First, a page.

For example, take a look at Thursday’s game against division rival Tampa. The Capitals gained a 4-1 lead, only to surrender two third period goals and barely escape with a win. There were missed poke checks, goals scored from a seated position, and lots of enthusiastic coaching. You know: Caps hockey.
On February 14, 2013, In Game Recap, By Peter Hassett
Photo credit: Scott Audette
Happy Valentine’s Day, hockey lovers! I hate this stupid day, but I found a good way to pass the time. The Washington Capitals served the Tampa Bay Lightning to some offense-go-boom and peppered it with all the careless defense that makes Caps hockey both fun and infuriating.
Troy Brouwer executed a lovely passing sequence on the game’s opening power play, but Martin St. Louis evened the score with a series of swats at Holtby’s pads. Eric Fehr scored his second goal in as many games by going straight to the net, and then made it three with a rocket from outside in the third period. Jay Beagle reintroduced himself with the dirtiest goal ever scored by a half-human/half-hound. Teddy Purcell got one back with a zero-angle shot that probably went off a Caps skater’s boot, and Nate Thompson made it darn close with a breakaway that Holtby misread. The Caps survived a late-minute panic and earned the win.
When Panthers center Drew Shore scored his crazy, mid-air, ricochet goal and gave Florida a 5-3 lead, all seemed lost for the Washington Capitals this night. But this isn’t the same team of a few weeks ago. Eric Fehr scored on a rebound in front of the net. Alex Ovechkin tied it up with a beautiful wrist shot from the point on the powerplay. And Troy Brouwer got all Herculean and won the game in overtime.
Braden Holtby has been shaky at times this season. After his excellent run in the 2012 Stanley Cup Playoffs, the young netminder has struggled to find his game the first few weeks of the season. Of course, he wasn’t the only one.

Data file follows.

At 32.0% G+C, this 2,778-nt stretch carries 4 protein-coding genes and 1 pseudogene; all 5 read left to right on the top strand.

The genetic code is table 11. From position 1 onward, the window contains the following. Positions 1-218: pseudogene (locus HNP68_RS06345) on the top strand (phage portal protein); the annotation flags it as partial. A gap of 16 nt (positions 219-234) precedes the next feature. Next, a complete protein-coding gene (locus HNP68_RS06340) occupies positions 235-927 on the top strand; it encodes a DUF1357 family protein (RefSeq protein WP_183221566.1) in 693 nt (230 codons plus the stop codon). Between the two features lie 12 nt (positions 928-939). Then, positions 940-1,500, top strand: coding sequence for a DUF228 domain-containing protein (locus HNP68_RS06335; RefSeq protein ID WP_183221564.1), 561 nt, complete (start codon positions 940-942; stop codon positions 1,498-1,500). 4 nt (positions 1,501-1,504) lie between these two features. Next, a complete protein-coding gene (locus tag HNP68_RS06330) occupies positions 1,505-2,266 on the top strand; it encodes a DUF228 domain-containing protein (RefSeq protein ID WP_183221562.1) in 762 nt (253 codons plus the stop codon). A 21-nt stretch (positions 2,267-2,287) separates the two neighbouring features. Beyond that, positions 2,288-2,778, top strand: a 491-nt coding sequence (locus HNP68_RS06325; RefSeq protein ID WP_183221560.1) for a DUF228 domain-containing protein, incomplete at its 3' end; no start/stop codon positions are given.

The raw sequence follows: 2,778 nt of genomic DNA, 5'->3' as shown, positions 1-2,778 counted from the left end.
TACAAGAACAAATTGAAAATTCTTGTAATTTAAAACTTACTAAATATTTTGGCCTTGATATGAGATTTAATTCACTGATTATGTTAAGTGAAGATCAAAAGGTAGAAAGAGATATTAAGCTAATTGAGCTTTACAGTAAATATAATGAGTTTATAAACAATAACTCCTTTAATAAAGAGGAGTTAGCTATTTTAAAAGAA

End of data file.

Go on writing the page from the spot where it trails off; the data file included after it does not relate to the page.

“It’s obviously it’s others saying that — the media and whatnot,” Holtby said of the early season travails. “It doesn’t even come close to the pressure we put on ourselves in this room.”
Saturday, though, we saw the Holtby Caps fans love — saves, sass, and stick handling that can put forwards to shame.
With the Caps on the power play up 1-0 early in the second period — a frame that they’ve had some issues with this season — Holtby scooped up the puck cleared down the rink by the Florida Panthers. The former minor hockey forward then fired a beautiful saucer pass from here to the moon — or rather from the crease to just before the far blue line (around 110 feet), where Troy Brouwer was waiting. Brouwer then rifled a slap shot past Jose Theodore for his second goal of the night (his first tally required less skill and more backside).
“Great play, big goal,” head coach Adam Oates said. “It obviously hurt.”
John Carlson shot a one-timer to Theodore’s far side that was tipped in by ample bottom of Troy Brouwer, the same gentleman who caught a monster saucer pass from Braden Holtby before unleashing a perfect slapshot on Florida’s Jose Theodore. Joel Ward capped off an offensive-zone takeaway with a snazzy goal from the slot. The Caps cracked the four-goal plateau for the first time thanks to a nifty one-timer by Ovechkin right after the faceoff. Mathieu Perreault earned his first of the year halfway through the third, chasing Jose Theodore from net in the process.